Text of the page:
def set_x(value):
x = value # Assign value to local variable x
set_x(40)
print(x)
```

Variables that are not local are *global variables* -
they exist throughout the whole program.

If a function defines a local variable with the same name, this local variable will only

have the value that was assigned in the function.

Let's look at an example. Before you run the next program, try to guess how it will behave. Then run it, and if it did something different than you expected, try to explain why. There is a catch! :)

```
from math import pi
area = 0
a = 30
def ellipse_area(a, b):
area = pi * a * b # Assign value to 'area`
a = a + 3 # Assign value to 'a`
return area
print(ellipse_area(a, 20))
print(area)
print(a)
```

Now try to answer the following questions:

- Is the variable
`pi`

local or global? - Is the variable
`area`

local or global? - Is the variable
`a`

local or global? - Is the variable
`b`

local or global?

If it seems confusing and complicated just avoid naming variables (and function's arguments) within a function the same as those outside.

If you define a function with a certain number of `positional arguments`

, then the calling of the
function needs to pass all of these arguments as well. Following will happen if too little
arguments are passed in.

```
def say_name_5(first_name, last_name):
for i in range(5):
print(first_name.upper() + " " + last_name.upper())
say_name_5("Eva", "Blasco")
say_name_5("Eva")
# TypeError: say_name_5() missing 1 required positional argument: 'last_name'
```

But in this case, we should not be forced to input both First name and Surname.
There are powerful and well known people without a Surname, that would not be able to use our
function without a workaround - like setting their surname to empty string `""`

.

It is possible (although it does not always make sense) to add `default`

argument values
which will get used if the function call does not have these arguments specified.

For specifying default argument, we use `argument=value`

syntax in the function definition:

```
def say_name_5(first_name="", last_name=""):
if (first_name != "" or last_name != ""):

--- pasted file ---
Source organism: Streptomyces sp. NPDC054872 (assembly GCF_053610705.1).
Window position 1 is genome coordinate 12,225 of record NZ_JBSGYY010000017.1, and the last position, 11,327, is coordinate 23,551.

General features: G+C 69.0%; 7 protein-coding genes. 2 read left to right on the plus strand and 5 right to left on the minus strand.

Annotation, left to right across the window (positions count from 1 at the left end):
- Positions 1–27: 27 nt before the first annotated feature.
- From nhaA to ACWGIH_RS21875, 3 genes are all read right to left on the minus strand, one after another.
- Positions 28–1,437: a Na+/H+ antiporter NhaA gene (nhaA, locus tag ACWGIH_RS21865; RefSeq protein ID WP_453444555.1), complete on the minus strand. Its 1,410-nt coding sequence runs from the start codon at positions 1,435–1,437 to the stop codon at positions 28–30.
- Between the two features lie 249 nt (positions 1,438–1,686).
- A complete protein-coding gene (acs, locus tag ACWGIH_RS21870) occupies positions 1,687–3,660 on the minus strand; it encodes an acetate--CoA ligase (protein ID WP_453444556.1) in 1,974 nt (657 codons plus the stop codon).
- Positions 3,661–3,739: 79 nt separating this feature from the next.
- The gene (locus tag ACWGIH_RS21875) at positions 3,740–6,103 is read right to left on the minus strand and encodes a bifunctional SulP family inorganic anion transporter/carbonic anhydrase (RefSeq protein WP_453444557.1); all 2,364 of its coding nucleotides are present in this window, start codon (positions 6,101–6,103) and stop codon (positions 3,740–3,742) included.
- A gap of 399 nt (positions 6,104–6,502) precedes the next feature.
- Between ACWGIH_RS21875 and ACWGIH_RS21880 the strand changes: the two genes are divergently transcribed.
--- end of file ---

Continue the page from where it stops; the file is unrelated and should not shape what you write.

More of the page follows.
for i in range(5):
print(first_name.upper() + " " + last_name.upper())
else:
print("Warning: Use this function with at least a first name")
say_name_5("Eva")
say_name_5()
```

A problem also appears in case we supply more arguments than the function allows:

```
say_name_5("Eva", "Blasco", "of Royal Court!")
# TypeError: say_name_5() takes 2 positional arguments but 3 were given
```

Remember that for positional arguments, the order in which they are passed in is important.

*Recursion* is a programming technique,
when a function calls itself.

Such a recursion will end in an infinite call. When you enter this program:

```
def recursive_function():
result = 1+2
recursive_function()
return result
recursive_function()
```

How does it work?

- Python defines a function
`recursive_function`

- Calls the function
`recursive_function`

:- Calculates the result
- Calls the function
`recursive_function`

:- Calculates the result
- Calls the function
`recursive_function`

:- Calculates the result
- Calls the function
`recursive_function`

:- Calculates the result
- Calls the function
`recursive_function`

:- ...
*...*after hundreds of iterations, Python notices that this leads nowhere, and ends up with an error.

- ...

The error message corresponds to this:

```
Traceback (most recent call last):
File "/tmp/test.py", line 4, in <module>
recursive_function()
File "/tmp/test.py", line 2, in recursive_function
return recursive_function()
File "/tmp/test.py", line 2, in recursive_function
return recursive_function()
File "/tmp/test.py", line 2, in recursive_function
return recursive_function()
[Previous line repeated 996 more times]
RecursionError: maximum recursion depth exceeded
```

How to use recursion in practice? One way is to count how many more times to "dive".

Imagine a diver exploring the depths of the sea in the following way:

- How to
*"explore the sea"*at a certain depth:- I look around
- If I'm already in too deep, I am scared. I will not explore further.
- Otherwise:
- I dive 10 m lower
*I will explore the sea*at a new depth- I submerge again in 10 m

Or in Python:

```
def explore(depth):
print(f'Looking around at a depth of {depth} m')
if depth >= 30:
print('Enough! I have seen it all!')
else:
print(f'I dive more (from {depth} m)')
explore(depth + 10)
print(f'Surfacing (at {depth} m)')
explore(0)
```

```
* Python defines the function ``explore''
* Calls the `explore` function with a depth of 0:
* Prints `I'm looking around at a depth of 0 m'
* Checks that `0 ≥ 30` (which is not true)
* Prints ``I dive more (from 0 m)''
* Calls the `explore` function with a depth of 10 m:
* Writes `I look around at a depth of 10 m'
* Checks that `10 ≥ 30` (which is not true)
* Writes ``'I dive more (from 10 m)''
* Calls the `explore` function with a depth of 20m:
* Checks that `20 ≥ 30` (which is not true)
* Writes ``I dive more (from 30 m)''
* Calls the `explore` function with a depth of 30 m:
* Checks that `30 ≥ 30` (which is true! finally!)
* Prints ``Enough! I have seen it all!''
* and ends
* Prints ``Surfacing (at 20 m)''
* Prints ``Surfacing (at 10m)''
* Prints ``Surfacing (at 0 m)''
```

Recursive algorithms have their origins in mathematics. The factorial of `x`, or
the product of all numbers from 1 to `x`, written as `x`!,
mathematicians define as follows:

- 0! = 1
- For positive
`x`is`x`! =`x`· (`x`- 1)!

Or in Python:

```
def factorial(x):
if x == 0:
return 1
elif x > 0:
return x * factorial(x - 1)
print(factorial(5))
print(1 * 2 * 3 * 4 * 5)
```